The House Votes to Overturn Biden’s Student Loan Transfer Program
The House of Representatives has voted to pass the Congressional Review Act resolution to overturn the Biden administration’s student loan transfer program. The resolution passed with a vote of 218 to 203 on May 24, with two Democrats joining 216 Republicans in favor of the measure.
Why the Program Faced Opposition
The one-time student loan forgiveness program by the Biden administration faced a challenge from House Republicans who believed it was an irresponsible fiscal policy.
What is H.J. Res. 45?
The resolution, H.J. Res. 45, is an official disapproval by Congress of the administration’s “Waivers and Modifications of Federal Student Loans,” which would be the fulfillment of President Joe Biden’s campaign promise to offer student loan debt relief.
What Lawmakers are Saying
“President Biden’s student loan transfer scheme shifts hundreds of billions of dollars of payments from student loan borrowers onto the backs of the American people,” said Rep. Bob Good (R-Va.), the resolution’s sponsor. “I am proud to lead the fight against President Biden’s reckless, unilateral, and unauthorized action that would unfairly penalize those who worked hard to pay off their loans or who never took them out in the first place. I am pleased that my Republican colleagues overwhelmingly supported my legislation on the House Floor.”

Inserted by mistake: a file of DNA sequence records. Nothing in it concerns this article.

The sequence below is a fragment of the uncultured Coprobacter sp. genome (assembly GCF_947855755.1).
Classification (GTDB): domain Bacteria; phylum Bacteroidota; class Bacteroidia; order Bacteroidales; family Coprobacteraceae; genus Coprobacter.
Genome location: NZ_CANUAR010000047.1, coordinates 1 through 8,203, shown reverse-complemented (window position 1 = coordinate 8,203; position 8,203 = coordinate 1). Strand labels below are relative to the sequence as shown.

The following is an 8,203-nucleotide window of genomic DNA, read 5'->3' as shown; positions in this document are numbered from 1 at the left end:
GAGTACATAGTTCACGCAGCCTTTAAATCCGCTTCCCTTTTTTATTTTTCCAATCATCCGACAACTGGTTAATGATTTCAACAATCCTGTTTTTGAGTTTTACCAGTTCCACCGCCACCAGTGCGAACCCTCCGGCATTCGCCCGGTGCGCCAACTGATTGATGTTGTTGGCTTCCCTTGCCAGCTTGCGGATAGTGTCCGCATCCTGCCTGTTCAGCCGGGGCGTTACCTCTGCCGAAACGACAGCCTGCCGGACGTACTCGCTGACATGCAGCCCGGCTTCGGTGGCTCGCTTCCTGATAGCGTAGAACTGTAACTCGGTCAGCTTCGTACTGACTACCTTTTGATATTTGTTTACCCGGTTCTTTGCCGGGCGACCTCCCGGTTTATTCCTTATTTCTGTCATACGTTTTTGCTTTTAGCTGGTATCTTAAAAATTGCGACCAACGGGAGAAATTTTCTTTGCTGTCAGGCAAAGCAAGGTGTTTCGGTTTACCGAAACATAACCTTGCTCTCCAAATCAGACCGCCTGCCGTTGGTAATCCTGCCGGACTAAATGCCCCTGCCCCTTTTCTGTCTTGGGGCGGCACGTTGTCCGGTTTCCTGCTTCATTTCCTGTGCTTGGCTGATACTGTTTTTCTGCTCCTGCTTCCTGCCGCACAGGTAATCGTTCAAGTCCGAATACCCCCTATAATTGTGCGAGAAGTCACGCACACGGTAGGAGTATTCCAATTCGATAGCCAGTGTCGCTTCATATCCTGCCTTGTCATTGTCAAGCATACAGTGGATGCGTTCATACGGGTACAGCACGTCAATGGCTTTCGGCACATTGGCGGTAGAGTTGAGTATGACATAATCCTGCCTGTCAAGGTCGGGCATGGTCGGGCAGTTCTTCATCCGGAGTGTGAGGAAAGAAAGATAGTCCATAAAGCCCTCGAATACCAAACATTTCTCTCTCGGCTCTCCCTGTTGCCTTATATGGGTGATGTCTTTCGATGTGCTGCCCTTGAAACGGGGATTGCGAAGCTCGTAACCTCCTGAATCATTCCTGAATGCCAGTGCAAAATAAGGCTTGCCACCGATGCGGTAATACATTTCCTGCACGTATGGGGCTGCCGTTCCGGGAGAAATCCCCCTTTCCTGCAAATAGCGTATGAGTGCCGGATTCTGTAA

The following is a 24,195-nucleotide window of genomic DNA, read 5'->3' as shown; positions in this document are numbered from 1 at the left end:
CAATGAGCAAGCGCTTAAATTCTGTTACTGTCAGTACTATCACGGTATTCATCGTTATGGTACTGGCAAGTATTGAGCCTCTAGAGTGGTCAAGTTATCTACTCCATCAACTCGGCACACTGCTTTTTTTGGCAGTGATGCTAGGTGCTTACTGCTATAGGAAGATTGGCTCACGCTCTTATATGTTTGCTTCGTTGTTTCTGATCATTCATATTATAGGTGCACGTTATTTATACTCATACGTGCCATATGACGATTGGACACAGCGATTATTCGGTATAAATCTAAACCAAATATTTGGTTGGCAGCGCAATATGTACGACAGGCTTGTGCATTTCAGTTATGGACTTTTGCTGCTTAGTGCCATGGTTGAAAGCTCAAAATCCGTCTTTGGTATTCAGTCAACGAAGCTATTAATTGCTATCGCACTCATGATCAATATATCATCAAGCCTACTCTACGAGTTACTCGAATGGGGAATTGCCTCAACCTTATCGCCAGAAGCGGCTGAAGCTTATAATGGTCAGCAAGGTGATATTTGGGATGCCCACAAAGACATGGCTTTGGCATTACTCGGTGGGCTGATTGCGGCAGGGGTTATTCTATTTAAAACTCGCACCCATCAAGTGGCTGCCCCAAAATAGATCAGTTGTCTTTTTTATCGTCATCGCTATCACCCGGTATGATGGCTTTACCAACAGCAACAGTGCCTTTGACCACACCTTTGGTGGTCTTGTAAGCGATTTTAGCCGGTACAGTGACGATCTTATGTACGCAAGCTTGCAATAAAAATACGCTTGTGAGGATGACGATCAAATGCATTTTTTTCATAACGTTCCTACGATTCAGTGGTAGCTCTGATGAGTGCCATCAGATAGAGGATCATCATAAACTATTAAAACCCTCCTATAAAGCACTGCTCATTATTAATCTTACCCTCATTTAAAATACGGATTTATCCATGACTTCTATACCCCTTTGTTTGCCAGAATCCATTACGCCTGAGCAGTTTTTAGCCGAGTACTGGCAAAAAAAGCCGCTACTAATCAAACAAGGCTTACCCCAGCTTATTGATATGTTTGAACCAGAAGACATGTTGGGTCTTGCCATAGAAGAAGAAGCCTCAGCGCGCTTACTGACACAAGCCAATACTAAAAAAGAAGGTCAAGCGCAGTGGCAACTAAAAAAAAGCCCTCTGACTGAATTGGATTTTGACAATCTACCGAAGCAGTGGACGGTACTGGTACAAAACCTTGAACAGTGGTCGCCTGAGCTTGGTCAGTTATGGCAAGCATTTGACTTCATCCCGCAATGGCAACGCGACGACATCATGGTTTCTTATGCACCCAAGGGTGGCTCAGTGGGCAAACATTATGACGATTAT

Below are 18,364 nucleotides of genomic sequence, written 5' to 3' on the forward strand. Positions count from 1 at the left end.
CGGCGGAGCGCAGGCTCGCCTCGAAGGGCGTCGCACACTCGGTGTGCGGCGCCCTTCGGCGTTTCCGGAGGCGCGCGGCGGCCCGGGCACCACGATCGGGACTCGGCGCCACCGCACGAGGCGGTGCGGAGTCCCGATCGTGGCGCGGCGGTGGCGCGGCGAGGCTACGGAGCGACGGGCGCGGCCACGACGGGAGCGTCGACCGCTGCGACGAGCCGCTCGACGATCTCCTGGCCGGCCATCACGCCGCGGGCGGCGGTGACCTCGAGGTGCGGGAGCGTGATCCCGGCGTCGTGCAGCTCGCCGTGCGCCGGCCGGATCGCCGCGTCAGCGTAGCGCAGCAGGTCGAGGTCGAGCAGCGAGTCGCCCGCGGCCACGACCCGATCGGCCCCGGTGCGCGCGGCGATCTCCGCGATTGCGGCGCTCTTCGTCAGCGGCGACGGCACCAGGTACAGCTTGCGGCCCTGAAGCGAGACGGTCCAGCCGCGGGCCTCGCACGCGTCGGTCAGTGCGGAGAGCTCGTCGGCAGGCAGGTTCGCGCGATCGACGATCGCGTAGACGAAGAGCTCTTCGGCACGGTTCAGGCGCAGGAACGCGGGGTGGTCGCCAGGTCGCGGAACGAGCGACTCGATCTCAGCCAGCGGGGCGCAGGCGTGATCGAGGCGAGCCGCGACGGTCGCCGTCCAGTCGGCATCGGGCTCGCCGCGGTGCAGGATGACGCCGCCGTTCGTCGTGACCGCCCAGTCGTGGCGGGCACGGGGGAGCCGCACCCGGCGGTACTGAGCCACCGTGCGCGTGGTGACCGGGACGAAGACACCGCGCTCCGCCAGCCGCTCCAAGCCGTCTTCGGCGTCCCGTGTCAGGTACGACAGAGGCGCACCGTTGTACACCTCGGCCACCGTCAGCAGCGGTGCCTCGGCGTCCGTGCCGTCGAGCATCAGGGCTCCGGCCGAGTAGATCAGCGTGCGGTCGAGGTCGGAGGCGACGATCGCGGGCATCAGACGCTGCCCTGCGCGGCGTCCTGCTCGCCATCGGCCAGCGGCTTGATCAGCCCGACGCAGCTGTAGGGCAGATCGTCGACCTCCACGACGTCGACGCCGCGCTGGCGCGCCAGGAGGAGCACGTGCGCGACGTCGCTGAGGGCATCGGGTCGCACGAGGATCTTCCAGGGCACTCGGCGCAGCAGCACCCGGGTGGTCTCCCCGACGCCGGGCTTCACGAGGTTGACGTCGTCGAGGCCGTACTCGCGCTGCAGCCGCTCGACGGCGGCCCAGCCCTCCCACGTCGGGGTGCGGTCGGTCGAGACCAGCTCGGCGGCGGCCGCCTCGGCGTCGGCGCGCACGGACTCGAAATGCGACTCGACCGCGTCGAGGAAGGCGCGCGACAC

What Happens Next?
The vote came while the administration is still awaiting a decision from the Supreme Court on whether the proposal can be implemented. Lawmakers voted on the resolution to halt the forgiveness program and terminate the pandemic-related suspension of federal student loan payments.
The White House’s Response
The White House announced just days ago that if the measure made it to the president’s desk, he would veto it, supporting his own loan forgiveness program. In a Statement of Administration Policy released on May 22, the White House expressed its disapproval of H.J. Res. 45. “If Congress were to pass H.J. Res. 45, the President would veto it,” the White House statement said. The administration asserts that the measure would “weaken America’s middle class.”
Why the Administration Supports the Program
In the policy statement, the administration outlined its justification for the student loan forgiveness program, saying: “Nearly 90 percent of the relief provided by the Department of Education would go to Americans earning less than $60,000 per year, and more than 40 percent would go to Americans earning less than $30,000 per year. This relief would help to address the disproportionate impact of student debt on borrowers of color and those who attended for-profit institutions.”
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